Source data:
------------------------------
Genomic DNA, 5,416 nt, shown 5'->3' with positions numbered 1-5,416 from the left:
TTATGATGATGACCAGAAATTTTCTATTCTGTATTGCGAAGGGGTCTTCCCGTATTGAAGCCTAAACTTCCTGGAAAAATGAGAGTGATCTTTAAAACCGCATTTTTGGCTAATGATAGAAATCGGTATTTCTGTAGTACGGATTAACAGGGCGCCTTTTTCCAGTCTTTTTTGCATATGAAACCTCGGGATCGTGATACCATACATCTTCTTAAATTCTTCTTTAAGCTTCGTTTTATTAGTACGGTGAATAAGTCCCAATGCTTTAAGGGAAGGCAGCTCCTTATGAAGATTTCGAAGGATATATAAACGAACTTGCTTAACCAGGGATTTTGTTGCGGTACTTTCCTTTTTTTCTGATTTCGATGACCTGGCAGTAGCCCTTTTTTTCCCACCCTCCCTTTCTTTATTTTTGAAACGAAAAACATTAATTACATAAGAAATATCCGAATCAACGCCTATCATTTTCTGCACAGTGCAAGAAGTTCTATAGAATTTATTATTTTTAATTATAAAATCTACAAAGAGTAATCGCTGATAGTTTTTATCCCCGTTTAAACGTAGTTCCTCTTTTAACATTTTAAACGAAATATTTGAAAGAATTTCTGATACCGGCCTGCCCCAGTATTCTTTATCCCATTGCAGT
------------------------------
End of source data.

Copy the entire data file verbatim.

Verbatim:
Genomic DNA, 5,416 nt, shown 5'->3' with positions numbered 1-5,416 from the left:
TTATGATGATGACCAGAAATTTTCTATTCTGTATTGCGAAGGGGTCTTCCCGTATTGAAGCCTAAACTTCCTGGAAAAATGAGAGTGATCTTTAAAACCGCATTTTTGGCTAATGATAGAAATCGGTATTTCTGTAGTACGGATTAACAGGGCGCCTTTTTCCAGTCTTTTTTGCATATGAAACCTCGGGATCGTGATACCATACATCTTCTTAAATTCTTCTTTAAGCTTCGTTTTATTAGTACGGTGAATAAGTCCCAATGCTTTAAGGGAAGGCAGCTCCTTATGAAGATTTCGAAGGATATATAAACGAACTTGCTTAACCAGGGATTTTGTTGCGGTACTTTCCTTTTTTTCTGATTTCGATGACCTGGCAGTAGCCCTTTTTTTCCCACCCTCCCTTTCTTTATTTTTGAAACGAAAAACATTAATTACATAAGAAATATCCGAATCAACGCCTATCATTTTCTGCACAGTGCAAGAAGTTCTATAGAATTTATTATTTTTAATTATAAAATCTACAAAGAGTAATCGCTGATAGTTTTTATCCCCGTTTAAACGTAGTTCCTCTTTTAACATTTTAAACGAAATATTTGAAAGAATTTCTGATACCGGCCTGCCCCAGTATTCTTTATCCCATTGCAGT